It’s been a season of firsts for many of the No. 2 Saint Louis Crusaders.
Not so much for legendary coach Cal Lee and his staff, who have been through the title tilts and won championships as coaches and/or players. For quarterback Tua Tagovailoa, displaying his acumen at clock management — running time off it or blistering opponents through hurry-up mode — isn’t a first. He is, however, becoming a master at it. It’s the kind of intangible that isn’t measured at Elite 11 camps pitting the nation’s finest QBs against each other, never mind that he was the very best in that competition.
It’s no surprise. But it’s not a first. A first would be two weeks ago, when Tagovailoa took a slide after a first-down run. He had never even practiced it. It just… happened.
Then there was a first-down run during the second half of a 35-3 win over No. 6 Kamehameha on Saturday night. He eluded a furious pass rush, lost his right shoe, and kept going until the Warriors dragged him down close to the goal line. He sat the next play — equipment rule — as the Crusaders scored on a short run.
There are other firsts. Tosh Kekahuna-Kalawe has emerged as a premier pass catcher. Ronson Young and Noah Alejedo are quite reliable, as well, and it doesn’t end there. Lee and Tagovailoa have said for some time now that there are 20 capable receivers in the brotherhood. On Saturday, Tagovailoa completed passes to 10 different Crusaders.
Kekahuna-Kalawe: 5 receptions, 72 yards, seven targets
Alejado: 2-18, three targets
Young: 3-18, four
Jaymason Nunuha: 1-32, five
Dylan Silva: 1-13, one
Chris Sykes: 1-15, TD, one
Chandler Washington-Villanueva: 3-48, four
Jonah Panoke: 2-23, four
Austin Tuisano: 1-7, one
Mitchell Quinn: 1-12, two
Makoa Close: one
That might be the most I’ve ever seen, but it isn’t the most by Saint Louis this season. A total of 12 different receivers caught passes in the season opener at Hilo.
That depth of personnel and talent, and the wide spread of targets, don’t really build the resume of an all-state receiver wannabe, but it certainly makes Tagovailoa and the Saint Louis offense very difficult to predict. He trusts everybody. That trust, along with a serviceable offensive line — “We didn’t really block that well, to be honest,” Lee said — facing some of the state’s toughest front sevens, has put the Crusader offense in new territory. Last year’s offense had some veterans up front, but a lot of inexperience at receiver and slot. This year, Tagovailoa is apt to use his legs as much as he did during his sophomore season — the same year he fired 33 TD passes with a mere three picks.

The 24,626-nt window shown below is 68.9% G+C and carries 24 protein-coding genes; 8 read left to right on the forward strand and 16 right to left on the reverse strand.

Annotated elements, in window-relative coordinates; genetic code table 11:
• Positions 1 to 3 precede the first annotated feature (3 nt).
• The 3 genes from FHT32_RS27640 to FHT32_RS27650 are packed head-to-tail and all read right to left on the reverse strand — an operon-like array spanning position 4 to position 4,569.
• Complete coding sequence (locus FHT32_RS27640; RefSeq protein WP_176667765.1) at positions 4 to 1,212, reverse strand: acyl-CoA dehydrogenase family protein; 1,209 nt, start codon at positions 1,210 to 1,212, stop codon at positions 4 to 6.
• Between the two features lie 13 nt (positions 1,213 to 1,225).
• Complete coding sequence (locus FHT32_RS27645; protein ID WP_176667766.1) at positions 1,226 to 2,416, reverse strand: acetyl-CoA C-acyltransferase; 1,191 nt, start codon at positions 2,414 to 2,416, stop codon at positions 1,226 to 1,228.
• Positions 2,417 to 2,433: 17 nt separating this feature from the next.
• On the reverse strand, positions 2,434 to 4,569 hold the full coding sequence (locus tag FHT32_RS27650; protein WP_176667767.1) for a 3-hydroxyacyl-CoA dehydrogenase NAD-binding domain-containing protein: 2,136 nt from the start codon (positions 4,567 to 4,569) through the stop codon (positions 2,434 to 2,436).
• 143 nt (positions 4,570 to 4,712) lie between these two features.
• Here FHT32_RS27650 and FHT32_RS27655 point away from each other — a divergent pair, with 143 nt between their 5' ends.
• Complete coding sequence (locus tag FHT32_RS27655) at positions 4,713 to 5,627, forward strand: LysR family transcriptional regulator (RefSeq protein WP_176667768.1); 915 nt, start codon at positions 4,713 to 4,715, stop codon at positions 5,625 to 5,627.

“I don’t think we face a tougher front that we face in the OIA and the ILH,” Tagovailoa said of Kamehameha. “At the same time, you know, we made some adjustments and everything worked out good.”
By post-game, even on homecoming night at Aloha Stadium, it was business for the Crusaders. Lee was already in future thought, possibly ready to take a good look at video. The penalties. The missed assignments. Oh, the tape never lies. Crusader coaches were busy ushering the team into the mauka tunnel and into the bus. Tagovailoa relished the moment, short as it was. The stat sheet reads that — besides being sacked four times — he ran for 12 net yards. The real yards sideline to sideline, from the pocket to the first-down marker and beyond, and all that footwork against Kamehameha’s pass rush, well, he may have run the equivalent of a mile.
Four games, and four wins, into the 2016 season, Tagovailoa is 78-for-117, 1,196 passing yards, 13 TDs, no picks. He has also rushed 35 times for 227 yards and five more TDs. The career passing total by the Alabama commit: 6,699 yards.
And yet, nobody keeps his cool quite like him. His mind is in another place, and the younger Crusaders are finding their way there.